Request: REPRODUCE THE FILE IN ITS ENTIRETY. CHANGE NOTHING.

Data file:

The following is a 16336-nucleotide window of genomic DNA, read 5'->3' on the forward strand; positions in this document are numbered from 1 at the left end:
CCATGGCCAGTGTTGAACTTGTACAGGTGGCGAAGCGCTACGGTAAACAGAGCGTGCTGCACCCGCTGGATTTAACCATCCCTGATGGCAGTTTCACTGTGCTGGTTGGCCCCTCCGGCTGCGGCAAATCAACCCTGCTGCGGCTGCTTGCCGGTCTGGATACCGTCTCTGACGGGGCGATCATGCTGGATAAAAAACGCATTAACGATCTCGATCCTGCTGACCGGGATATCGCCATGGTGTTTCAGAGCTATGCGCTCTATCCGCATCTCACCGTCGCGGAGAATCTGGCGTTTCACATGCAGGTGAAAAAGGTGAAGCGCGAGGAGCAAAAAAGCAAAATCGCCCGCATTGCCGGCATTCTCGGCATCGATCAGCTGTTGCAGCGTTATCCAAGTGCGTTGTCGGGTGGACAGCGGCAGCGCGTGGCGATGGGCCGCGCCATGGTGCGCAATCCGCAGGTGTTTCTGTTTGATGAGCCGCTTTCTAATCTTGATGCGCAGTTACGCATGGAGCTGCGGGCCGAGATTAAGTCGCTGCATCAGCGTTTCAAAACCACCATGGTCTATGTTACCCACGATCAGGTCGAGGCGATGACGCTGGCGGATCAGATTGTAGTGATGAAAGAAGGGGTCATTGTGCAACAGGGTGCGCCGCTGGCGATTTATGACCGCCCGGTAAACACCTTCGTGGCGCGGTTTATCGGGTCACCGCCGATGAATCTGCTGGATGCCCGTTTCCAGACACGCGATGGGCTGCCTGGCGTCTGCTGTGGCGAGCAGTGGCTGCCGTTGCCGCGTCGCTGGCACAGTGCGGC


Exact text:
The following is a 16336-nucleotide window of genomic DNA, read 5'->3' on the forward strand; positions in this document are numbered from 1 at the left end:
CCATGGCCAGTGTTGAACTTGTACAGGTGGCGAAGCGCTACGGTAAACAGAGCGTGCTGCACCCGCTGGATTTAACCATCCCTGATGGCAGTTTCACTGTGCTGGTTGGCCCCTCCGGCTGCGGCAAATCAACCCTGCTGCGGCTGCTTGCCGGTCTGGATACCGTCTCTGACGGGGCGATCATGCTGGATAAAAAACGCATTAACGATCTCGATCCTGCTGACCGGGATATCGCCATGGTGTTTCAGAGCTATGCGCTCTATCCGCATCTCACCGTCGCGGAGAATCTGGCGTTTCACATGCAGGTGAAAAAGGTGAAGCGCGAGGAGCAAAAAAGCAAAATCGCCCGCATTGCCGGCATTCTCGGCATCGATCAGCTGTTGCAGCGTTATCCAAGTGCGTTGTCGGGTGGACAGCGGCAGCGCGTGGCGATGGGCCGCGCCATGGTGCGCAATCCGCAGGTGTTTCTGTTTGATGAGCCGCTTTCTAATCTTGATGCGCAGTTACGCATGGAGCTGCGGGCCGAGATTAAGTCGCTGCATCAGCGTTTCAAAACCACCATGGTCTATGTTACCCACGATCAGGTCGAGGCGATGACGCTGGCGGATCAGATTGTAGTGATGAAAGAAGGGGTCATTGTGCAACAGGGTGCGCCGCTGGCGATTTATGACCGCCCGGTAAACACCTTCGTGGCGCGGTTTATCGGGTCACCGCCGATGAATCTGCTGGATGCCCGTTTCCAGACACGCGATGGGCTGCCTGGCGTCTGCTGTGGCGAGCAGTGGCTGCCGTTGCCGCGTCGCTGGCACAGTGCGGC